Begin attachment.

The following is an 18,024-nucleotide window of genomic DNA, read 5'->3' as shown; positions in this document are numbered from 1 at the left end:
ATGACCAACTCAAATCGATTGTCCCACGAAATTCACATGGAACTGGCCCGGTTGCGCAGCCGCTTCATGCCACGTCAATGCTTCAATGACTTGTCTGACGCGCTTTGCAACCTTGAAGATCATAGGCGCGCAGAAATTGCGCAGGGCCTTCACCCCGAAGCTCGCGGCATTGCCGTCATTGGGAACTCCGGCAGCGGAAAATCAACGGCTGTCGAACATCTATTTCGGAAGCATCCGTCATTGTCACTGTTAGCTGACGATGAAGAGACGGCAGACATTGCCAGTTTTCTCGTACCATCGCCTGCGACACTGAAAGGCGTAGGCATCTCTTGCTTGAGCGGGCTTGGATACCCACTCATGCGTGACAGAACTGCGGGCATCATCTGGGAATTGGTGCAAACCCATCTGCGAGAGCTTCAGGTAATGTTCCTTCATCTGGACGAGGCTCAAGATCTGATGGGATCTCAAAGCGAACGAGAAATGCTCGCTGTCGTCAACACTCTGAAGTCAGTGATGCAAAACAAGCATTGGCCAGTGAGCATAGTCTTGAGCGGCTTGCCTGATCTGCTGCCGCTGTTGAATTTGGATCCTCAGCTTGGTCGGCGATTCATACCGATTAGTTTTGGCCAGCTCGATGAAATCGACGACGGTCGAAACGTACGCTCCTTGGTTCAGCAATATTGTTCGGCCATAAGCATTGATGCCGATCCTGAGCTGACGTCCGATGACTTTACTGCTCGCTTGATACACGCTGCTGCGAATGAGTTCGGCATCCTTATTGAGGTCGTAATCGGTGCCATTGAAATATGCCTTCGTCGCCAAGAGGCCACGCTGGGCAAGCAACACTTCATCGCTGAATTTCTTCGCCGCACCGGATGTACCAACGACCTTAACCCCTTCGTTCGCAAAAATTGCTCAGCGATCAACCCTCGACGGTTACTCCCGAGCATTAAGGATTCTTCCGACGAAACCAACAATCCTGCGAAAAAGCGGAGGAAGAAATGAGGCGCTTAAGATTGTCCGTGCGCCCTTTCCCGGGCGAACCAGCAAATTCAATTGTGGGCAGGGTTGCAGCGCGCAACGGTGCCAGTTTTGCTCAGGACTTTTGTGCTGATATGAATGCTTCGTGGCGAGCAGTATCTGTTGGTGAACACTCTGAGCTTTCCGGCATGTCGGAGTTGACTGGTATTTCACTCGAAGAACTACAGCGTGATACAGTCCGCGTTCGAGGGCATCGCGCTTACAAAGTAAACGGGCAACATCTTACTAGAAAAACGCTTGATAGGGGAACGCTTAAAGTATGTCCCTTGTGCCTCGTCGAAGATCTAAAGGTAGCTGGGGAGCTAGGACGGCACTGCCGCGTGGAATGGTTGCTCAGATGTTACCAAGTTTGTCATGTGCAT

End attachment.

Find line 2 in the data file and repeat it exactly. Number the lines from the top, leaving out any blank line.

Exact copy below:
ATGACCAACTCAAATCGATTGTCCCACGAAATTCACATGGAACTGGCCCGGTTGCGCAGCCGCTTCATGCCACGTCAATGCTTCAATGACTTGTCTGACGCGCTTTGCAACCTTGAAGATCATAGGCGCGCAGAAATTGCGCAGGGCCTTCACCCCGAAGCTCGCGGCATTGCCGTCATTGGGAACTCCGGCAGCGGAAAATCAACGGCTGTCGAACATCTATTTCGGAAGCATCCGTCATTGTCACTGTTAGCTGACGATGAAGAGACGGCAGACATTGCCAGTTTTCTCGTACCATCGCCTGCGACACTGAAAGGCGTAGGCATCTCTTGCTTGAGCGGGCTTGGATACCCACTCATGCGTGACAGAACTGCGGGCATCATCTGGGAATTGGTGCAAACCCATCTGCGAGAGCTTCAGGTAATGTTCCTTCATCTGGACGAGGCTCAAGATCTGATGGGATCTCAAAGCGAACGAGAAATGCTCGCTGTCGTCAACACTCTGAAGTCAGTGATGCAAAACAAGCATTGGCCAGTGAGCATAGTCTTGAGCGGCTTGCCTGATCTGCTGCCGCTGTTGAATTTGGATCCTCAGCTTGGTCGGCGATTCATACCGATTAGTTTTGGCCAGCTCGATGAAATCGACGACGGTCGAAACGTACGCTCCTTGGTTCAGCAATATTGTTCGGCCATAAGCATTGATGCCGATCCTGAGCTGACGTCCGATGACTTTACTGCTCGCTTGATACACGCTGCTGCGAATGAGTTCGGCATCCTTATTGAGGTCGTAATCGGTGCCATTGAAATATGCCTTCGTCGCCAAGAGGCCACGCTGGGCAAGCAACACTTCATCGCTGAATTTCTTCGCCGCACCGGATGTACCAACGACCTTAACCCCTTCGTTCGCAAAAATTGCTCAGCGATCAACCCTCGACGGTTACTCCCGAGCATTAAGGATTCTTCCGACGAAACCAACAATCCTGCGAAAAAGCGGAGGAAGAAATGAGGCGCTTAAGATTGTCCGTGCGCCCTTTCCCGGGCGAACCAGCAAATTCAATTGTGGGCAGGGTTGCAGCGCGCAACGGTGCCAGTTTTGCTCAGGACTTTTGTGCTGATATGAATGCTTCGTGGCGAGCAGTATCTGTTGGTGAACACTCTGAGCTTTCCGGCATGTCGGAGTTGACTGGTATTTCACTCGAAGAACTACAGCGTGATACAGTCCGCGTTCGAGGGCATCGCGCTTACAAAGTAAACGGGCAACATCTTACTAGAAAAACGCTTGATAGGGGAACGCTTAAAGTATGTCCCTTGTGCCTCGTCGAAGATCTAAAGGTAGCTGGGGAGCTAGGACGGCACTGCCGCGTGGAATGGTTGCTCAGATGTTACCAAGTTTGTCATGTGCAT